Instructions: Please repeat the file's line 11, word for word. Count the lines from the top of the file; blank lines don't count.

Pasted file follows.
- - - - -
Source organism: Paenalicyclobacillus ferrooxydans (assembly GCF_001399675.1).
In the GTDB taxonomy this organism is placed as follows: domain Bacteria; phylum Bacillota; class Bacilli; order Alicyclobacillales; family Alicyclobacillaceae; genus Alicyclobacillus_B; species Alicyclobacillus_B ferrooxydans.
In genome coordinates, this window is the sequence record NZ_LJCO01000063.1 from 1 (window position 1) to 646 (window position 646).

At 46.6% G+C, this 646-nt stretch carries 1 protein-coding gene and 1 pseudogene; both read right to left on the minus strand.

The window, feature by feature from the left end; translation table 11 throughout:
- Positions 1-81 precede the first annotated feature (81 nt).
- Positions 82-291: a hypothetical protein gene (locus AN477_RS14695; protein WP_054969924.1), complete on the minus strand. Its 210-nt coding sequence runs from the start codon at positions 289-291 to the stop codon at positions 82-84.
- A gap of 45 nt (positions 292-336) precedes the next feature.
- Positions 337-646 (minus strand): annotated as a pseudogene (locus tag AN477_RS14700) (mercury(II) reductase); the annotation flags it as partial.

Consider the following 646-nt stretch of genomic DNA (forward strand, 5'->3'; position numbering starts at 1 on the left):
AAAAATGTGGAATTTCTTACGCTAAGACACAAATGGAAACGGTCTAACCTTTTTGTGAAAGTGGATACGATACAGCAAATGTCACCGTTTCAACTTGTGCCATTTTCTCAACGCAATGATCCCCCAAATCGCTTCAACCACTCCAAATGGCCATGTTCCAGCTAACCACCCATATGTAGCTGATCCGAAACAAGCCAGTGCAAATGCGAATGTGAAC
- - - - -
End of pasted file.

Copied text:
AAAAATGTGGAATTTCTTACGCTAAGACACAAATGGAAACGGTCTAACCTTTTTGTGAAAGTGGATACGATACAGCAAATGTCACCGTTTCAACTTGTGCCATTTTCTCAACGCAATGATCCCCCAAATCGCTTCAACCACTCCAAATGGCCATGTTCCAGCTAACCACCCATATGTAGCTGATCCGAAACAAGCCAGTGCAAATGCGAATGTGAAC